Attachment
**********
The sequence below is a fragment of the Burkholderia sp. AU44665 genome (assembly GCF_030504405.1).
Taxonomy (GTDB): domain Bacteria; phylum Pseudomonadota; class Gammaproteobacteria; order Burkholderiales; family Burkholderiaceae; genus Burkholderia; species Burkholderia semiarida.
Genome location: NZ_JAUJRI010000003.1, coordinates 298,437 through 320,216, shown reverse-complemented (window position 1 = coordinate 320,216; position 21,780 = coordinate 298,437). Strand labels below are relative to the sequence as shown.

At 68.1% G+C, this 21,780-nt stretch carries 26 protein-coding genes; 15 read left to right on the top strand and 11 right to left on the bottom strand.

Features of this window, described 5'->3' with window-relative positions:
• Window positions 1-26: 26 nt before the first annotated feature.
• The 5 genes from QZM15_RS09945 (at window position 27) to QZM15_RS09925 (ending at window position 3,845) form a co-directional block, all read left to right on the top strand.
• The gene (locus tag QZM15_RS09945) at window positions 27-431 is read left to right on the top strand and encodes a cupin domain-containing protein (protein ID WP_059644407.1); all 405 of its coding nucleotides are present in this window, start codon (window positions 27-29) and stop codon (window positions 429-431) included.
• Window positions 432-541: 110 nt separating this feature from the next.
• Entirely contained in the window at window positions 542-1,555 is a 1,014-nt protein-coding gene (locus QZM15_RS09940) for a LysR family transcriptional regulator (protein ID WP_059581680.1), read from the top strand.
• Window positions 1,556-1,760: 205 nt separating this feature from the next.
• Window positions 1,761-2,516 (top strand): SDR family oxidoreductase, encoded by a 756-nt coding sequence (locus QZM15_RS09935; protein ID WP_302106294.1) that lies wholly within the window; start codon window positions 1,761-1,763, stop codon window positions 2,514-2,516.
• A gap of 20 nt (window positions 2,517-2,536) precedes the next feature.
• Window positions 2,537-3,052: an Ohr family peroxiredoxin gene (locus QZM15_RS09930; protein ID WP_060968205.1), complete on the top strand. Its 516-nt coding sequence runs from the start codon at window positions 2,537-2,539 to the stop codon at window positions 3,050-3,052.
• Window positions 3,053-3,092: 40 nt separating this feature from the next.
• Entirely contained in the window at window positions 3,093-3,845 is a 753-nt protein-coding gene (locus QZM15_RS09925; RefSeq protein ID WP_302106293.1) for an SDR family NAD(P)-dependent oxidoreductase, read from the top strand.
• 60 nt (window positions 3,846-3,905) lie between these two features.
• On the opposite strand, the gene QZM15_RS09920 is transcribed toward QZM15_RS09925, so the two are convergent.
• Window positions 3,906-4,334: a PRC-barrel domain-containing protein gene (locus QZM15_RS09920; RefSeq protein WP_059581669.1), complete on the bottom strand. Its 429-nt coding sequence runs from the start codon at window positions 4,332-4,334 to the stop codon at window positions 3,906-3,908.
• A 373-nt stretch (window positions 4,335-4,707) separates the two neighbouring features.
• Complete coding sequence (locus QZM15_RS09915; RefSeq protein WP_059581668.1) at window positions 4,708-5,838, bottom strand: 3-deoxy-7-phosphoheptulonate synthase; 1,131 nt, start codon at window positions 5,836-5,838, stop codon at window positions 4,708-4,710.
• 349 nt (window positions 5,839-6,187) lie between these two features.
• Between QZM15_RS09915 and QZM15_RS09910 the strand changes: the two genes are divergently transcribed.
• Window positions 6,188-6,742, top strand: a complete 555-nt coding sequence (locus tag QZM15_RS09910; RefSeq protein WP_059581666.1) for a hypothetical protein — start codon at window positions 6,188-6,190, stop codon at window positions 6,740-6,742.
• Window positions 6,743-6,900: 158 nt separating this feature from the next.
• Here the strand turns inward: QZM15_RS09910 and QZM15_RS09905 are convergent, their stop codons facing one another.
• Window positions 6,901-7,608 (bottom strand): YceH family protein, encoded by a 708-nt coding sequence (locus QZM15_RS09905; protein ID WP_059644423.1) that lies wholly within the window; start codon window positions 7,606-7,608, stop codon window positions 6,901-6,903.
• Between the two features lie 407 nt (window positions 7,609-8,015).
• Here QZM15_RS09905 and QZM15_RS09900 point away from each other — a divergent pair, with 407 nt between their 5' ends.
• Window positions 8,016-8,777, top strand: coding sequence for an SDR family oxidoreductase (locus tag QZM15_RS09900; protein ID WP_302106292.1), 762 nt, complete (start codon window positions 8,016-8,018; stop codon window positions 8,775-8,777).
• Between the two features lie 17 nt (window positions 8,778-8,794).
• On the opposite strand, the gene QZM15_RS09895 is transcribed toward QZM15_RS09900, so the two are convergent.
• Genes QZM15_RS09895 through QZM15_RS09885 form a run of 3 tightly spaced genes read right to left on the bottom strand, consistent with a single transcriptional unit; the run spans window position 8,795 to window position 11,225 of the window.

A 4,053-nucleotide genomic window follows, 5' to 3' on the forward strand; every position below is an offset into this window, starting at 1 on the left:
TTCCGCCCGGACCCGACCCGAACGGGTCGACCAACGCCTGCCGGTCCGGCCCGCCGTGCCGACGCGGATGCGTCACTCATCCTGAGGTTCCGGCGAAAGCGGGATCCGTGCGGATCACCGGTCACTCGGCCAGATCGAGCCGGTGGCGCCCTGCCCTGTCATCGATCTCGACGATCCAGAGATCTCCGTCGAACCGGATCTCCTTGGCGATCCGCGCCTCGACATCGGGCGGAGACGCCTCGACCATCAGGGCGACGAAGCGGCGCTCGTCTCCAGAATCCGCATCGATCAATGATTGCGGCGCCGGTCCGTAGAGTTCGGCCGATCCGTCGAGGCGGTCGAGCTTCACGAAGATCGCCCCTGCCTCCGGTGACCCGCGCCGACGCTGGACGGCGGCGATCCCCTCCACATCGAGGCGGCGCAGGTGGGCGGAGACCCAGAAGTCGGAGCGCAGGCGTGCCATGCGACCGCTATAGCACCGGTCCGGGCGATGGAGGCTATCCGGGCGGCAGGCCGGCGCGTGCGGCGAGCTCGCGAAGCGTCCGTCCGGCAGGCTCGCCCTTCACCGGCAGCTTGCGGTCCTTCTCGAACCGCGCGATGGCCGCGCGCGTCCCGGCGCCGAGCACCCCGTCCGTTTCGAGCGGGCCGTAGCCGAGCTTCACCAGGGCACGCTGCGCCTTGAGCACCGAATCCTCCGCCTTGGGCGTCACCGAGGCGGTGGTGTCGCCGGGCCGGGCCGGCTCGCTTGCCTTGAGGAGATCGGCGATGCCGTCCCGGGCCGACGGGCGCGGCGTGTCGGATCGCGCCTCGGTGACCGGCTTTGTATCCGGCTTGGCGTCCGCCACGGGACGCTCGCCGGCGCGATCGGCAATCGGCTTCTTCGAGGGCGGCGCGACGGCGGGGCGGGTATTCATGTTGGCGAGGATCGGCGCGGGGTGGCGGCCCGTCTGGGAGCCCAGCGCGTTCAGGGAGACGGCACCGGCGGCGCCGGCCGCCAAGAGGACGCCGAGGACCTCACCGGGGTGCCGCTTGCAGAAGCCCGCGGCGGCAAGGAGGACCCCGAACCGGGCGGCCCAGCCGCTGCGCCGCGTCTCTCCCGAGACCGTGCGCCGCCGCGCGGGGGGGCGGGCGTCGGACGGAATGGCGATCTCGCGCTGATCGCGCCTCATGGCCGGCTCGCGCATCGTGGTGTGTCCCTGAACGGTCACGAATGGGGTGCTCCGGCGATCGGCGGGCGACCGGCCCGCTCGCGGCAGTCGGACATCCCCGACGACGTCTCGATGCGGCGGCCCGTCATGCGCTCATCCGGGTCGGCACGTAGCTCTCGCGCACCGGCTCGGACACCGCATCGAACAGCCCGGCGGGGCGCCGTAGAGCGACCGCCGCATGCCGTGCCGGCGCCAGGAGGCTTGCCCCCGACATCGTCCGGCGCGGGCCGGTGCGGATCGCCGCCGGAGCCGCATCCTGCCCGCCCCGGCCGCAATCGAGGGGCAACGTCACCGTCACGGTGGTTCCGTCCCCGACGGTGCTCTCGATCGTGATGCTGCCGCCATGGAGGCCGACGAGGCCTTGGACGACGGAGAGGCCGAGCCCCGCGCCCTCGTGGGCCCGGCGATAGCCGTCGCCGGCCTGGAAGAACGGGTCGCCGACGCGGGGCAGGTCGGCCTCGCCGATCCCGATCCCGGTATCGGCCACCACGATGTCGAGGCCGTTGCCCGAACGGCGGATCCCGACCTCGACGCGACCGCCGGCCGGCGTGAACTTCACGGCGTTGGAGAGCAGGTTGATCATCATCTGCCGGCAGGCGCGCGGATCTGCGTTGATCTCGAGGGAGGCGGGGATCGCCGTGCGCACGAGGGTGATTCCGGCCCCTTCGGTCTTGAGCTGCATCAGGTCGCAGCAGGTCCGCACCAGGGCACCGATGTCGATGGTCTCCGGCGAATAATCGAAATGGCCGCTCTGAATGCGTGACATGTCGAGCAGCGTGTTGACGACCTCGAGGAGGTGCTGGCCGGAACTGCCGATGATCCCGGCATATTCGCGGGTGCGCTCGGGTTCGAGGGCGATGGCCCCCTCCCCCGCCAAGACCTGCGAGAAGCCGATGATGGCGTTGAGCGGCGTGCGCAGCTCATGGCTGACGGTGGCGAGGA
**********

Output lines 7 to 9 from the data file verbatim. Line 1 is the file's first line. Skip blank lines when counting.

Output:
• The 5 genes from QZM15_RS09945 (at window position 27) to QZM15_RS09925 (ending at window position 3,845) form a co-directional block, all read left to right on the top strand.
• The gene (locus tag QZM15_RS09945) at window positions 27-431 is read left to right on the top strand and encodes a cupin domain-containing protein (protein ID WP_059644407.1); all 405 of its coding nucleotides are present in this window, start codon (window positions 27-29) and stop codon (window positions 429-431) included.
• Window positions 432-541: 110 nt separating this feature from the next.